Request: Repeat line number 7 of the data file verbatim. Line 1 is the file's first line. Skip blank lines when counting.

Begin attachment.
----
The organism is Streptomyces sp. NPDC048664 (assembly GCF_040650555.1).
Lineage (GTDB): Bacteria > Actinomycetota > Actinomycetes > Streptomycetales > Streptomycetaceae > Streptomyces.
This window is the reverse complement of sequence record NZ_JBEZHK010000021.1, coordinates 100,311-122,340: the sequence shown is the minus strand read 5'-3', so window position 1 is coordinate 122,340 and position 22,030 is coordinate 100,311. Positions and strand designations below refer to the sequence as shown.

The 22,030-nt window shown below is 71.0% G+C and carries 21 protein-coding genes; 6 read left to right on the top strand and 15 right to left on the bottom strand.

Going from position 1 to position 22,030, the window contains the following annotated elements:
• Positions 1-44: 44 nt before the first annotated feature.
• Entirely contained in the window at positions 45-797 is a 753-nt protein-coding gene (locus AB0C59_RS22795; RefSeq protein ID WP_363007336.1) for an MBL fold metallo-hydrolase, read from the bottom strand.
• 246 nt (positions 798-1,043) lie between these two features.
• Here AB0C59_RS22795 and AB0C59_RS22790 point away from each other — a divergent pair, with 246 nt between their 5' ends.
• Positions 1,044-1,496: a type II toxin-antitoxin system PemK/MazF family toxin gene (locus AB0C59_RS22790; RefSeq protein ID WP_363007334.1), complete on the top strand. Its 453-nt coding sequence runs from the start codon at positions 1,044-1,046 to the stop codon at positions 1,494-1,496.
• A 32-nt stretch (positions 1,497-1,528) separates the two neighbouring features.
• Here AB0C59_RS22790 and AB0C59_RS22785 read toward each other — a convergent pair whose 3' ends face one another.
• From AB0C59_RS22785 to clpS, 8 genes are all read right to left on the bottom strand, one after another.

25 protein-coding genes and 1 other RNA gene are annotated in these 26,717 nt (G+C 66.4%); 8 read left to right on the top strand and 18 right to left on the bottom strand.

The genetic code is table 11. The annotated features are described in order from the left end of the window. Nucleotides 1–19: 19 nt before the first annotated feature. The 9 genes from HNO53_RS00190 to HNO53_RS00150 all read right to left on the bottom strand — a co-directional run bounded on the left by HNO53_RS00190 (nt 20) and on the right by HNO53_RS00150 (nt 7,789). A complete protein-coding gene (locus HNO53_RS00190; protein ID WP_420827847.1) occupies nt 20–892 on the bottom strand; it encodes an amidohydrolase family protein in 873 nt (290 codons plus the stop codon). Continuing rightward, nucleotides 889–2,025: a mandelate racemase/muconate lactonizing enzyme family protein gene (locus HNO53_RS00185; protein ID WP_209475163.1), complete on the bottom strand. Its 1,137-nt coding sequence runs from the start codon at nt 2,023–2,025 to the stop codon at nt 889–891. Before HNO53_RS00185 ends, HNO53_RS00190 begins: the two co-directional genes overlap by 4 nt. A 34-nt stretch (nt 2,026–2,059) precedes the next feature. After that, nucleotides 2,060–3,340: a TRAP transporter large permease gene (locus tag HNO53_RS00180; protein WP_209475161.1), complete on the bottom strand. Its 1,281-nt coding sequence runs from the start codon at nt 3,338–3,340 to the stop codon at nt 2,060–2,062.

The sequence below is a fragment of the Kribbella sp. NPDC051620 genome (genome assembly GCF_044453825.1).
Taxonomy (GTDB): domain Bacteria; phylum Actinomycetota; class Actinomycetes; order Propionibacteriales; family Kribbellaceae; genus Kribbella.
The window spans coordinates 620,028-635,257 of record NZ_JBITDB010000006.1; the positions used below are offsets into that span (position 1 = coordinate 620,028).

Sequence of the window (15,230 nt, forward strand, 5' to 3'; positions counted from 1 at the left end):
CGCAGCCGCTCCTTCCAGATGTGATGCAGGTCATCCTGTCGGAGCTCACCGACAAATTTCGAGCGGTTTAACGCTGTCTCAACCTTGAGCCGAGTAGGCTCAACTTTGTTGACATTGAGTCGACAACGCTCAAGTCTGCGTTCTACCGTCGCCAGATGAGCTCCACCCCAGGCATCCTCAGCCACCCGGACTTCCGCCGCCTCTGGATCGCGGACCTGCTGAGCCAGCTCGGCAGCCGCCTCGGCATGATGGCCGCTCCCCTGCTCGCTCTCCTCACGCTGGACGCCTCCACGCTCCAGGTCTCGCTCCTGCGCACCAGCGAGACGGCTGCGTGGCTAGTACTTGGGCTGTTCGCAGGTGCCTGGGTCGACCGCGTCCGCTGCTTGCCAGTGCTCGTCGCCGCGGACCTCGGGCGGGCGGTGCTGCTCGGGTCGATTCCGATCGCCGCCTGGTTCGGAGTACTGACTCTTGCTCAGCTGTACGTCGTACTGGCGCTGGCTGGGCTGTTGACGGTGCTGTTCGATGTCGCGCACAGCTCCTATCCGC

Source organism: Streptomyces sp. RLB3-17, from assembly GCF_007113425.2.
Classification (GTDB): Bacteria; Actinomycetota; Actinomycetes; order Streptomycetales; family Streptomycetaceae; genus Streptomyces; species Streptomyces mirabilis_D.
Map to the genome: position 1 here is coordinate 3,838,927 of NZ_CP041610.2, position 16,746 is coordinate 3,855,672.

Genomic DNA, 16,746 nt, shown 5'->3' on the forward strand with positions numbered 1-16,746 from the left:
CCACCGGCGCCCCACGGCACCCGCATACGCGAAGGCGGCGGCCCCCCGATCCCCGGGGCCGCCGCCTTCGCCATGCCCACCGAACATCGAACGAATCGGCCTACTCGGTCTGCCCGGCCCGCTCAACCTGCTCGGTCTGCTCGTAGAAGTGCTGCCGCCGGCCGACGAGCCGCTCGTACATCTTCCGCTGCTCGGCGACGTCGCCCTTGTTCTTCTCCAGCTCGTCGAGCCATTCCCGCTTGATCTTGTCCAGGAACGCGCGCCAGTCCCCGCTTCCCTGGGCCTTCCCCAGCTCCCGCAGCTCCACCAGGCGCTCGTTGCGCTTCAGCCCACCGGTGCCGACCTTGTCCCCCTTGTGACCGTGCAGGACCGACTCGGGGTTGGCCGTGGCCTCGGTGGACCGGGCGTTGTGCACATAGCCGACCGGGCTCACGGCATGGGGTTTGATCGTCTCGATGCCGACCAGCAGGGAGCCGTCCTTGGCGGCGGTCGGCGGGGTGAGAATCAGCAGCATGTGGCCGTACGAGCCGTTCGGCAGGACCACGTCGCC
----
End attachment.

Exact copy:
• Entirely contained in the window at positions 45-797 is a 753-nt protein-coding gene (locus AB0C59_RS22795; RefSeq protein ID WP_363007336.1) for an MBL fold metallo-hydrolase, read from the bottom strand.